Slashdot yesterday posted [Mac OS X Root Escalation Through AppleScript](http://it.slashdot.org/it/08/06/18/1919224.shtml), which describes a vulnerability in a core component of Mac OS X 10.4 and 10.5. I was not able to reproduce this on my Tiger system at work but that’s just one machine.
The example given in the post is:
osascript -e 'tell app "ARDAgent" to do shell script "whoami"'
So what does this do? If you copy and paste the above code into the Terminal application found in /Applications/Utilities and then hit return, you’ll receive this in return:
What does that mean?
It means *root*, which is the all-powerful account on a UNIX system, ran the *whoami* command. The *whoami* command returns the name of the account executing the command. You told *root* to execute that command without first identifying yourself as an admin.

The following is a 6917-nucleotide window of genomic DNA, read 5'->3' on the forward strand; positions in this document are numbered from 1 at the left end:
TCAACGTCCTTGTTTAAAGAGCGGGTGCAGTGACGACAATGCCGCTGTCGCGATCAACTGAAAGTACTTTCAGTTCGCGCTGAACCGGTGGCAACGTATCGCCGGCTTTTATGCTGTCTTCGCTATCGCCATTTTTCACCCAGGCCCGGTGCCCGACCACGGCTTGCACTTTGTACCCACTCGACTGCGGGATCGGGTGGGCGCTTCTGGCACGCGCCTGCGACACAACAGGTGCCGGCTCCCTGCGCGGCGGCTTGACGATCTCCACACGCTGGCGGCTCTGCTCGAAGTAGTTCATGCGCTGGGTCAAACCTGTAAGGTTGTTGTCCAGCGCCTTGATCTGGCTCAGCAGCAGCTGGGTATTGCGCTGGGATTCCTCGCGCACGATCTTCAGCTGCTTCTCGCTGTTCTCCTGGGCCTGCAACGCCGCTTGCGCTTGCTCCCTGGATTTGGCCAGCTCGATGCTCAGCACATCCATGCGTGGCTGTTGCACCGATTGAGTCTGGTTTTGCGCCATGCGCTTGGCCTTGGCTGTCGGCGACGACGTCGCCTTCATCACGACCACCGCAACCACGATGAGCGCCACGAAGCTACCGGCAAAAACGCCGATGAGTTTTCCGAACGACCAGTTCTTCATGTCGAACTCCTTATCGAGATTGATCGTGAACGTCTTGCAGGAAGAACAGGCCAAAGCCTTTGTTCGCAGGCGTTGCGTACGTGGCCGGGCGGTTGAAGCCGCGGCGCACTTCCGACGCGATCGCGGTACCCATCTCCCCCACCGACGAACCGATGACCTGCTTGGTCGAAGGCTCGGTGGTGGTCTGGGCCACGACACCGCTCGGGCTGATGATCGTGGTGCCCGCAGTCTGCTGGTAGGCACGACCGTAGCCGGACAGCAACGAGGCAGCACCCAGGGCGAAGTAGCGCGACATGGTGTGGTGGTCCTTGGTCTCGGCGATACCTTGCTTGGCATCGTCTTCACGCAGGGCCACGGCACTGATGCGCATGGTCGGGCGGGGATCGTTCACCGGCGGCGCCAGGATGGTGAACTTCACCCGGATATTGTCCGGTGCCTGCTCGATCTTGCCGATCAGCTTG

Instead of returning *root* I should either receive an error or I should be prompted for my admin credentials on the Mac. Any user can send this command and do anything on the Mac such as create an admin account, which in turn gives the user access to the *root* account all the time and full control on the machine.
[Intego discovered](http://www.hackaday.com/2008/06/19/neutering-the-apple-remote-desktop-exploit/) that *enabling* the Remote Management feature in Mac OS X actually combats the vulnerability. Now *that’s* counter-intuitive!
Last night I had emailed my co-workers with the announcement of the exploit plus the fix and this morning we were all testing. Sure enough, our company is safe for now.